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Congratulations to Erin Cullen on her publication in the Annals of Botany

last modified Feb 06, 2018 08:50 AM

Congratulations to Erin Cullen, 2015 cohort PhD student in the BBSRC DTP Programme, for publishing the paper Evolution of nectar spur length in a clade of Linaria reflects changes in cell division rather than in cell expansion in Annals of Botany.



Background and Aims

Nectar spurs (tubular outgrowths of a floral organ which contain, or give the appearance of containing, nectar) are hypothesized to be a ‘key innovation’ which can lead to rapid speciation within a lineage, because they are involved in pollinator specificity. Despite the ecological importance of nectar spurs, relatively little is known about their development. We used a comparative approach to investigate variation in nectar spur length in a clade of eight Iberian toadflaxes.


Spur growth was measured at the macroscopic level over time in all eight species, and growth rate and growth duration compared. Evolution of growth rate was reconstructed across the phylogeny. Within the clade we then focused on Linaria becerrae and Linaria clementei, a pair of sister species which have extremely long and short spurs, respectively. Characterization at a micromorphological level was performed across a range of key developmental stages to determine whether the difference in spur length is due to differential cell expansion or cell division.

Key Results

We detected a significant difference in the evolved growth rates, while developmental timing of both the initiation and the end of spur growth remained similar. Cell number is three times higher in the long spurred L. becerrae compared with L. clementei, whereas cell length is only 1.3 times greater. In addition, overall anisotropy of mature cells is not significantly different between the two species.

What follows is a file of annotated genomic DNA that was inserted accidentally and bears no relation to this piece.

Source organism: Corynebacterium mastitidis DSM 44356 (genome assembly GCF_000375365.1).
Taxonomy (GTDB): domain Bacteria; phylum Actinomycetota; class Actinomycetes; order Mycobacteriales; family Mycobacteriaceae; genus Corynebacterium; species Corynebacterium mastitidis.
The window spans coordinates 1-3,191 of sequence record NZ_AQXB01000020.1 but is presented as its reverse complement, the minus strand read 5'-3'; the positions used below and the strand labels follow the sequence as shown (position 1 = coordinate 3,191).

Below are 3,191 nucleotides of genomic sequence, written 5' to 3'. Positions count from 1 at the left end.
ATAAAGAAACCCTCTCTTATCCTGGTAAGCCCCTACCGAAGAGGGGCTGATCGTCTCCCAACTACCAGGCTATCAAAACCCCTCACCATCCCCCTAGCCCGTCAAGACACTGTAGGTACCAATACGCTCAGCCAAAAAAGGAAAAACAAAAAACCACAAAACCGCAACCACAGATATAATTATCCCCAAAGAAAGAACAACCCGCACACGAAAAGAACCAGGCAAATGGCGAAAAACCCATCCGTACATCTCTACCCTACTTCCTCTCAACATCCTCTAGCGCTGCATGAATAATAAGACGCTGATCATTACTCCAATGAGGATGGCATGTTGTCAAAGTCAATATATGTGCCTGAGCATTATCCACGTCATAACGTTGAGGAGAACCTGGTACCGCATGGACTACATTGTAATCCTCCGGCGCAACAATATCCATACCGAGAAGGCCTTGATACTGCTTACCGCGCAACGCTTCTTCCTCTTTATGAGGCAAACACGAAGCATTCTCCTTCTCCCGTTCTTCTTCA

We found that changes in cell number and therefore in cell division largely explain evolution of spur length. This contrasts with previous studies in Aquilegia which have found that variation in nectar spur length is due to directed cell expansion (anisotropy) over variable time frames. Our study adds to knowledge about nectar spur development in a comparative context and indicates that different systems may have evolved nectar spurs using disparate mechanisms.

Read the full paper.


Erin is researching the evolution and development of floral traits influencing pollinator behaviour in the lab of Professor Beverley Glover in the Department of Plant Sciences. As part of the BBSRC DTP Programme she completed rotation projects with Professor Glover and with Professor Howard Griffiths, also in Plant Sciences. Erin is currently undertaking a RCUK internship with the Parliamentary Office of Science and Technology (POST).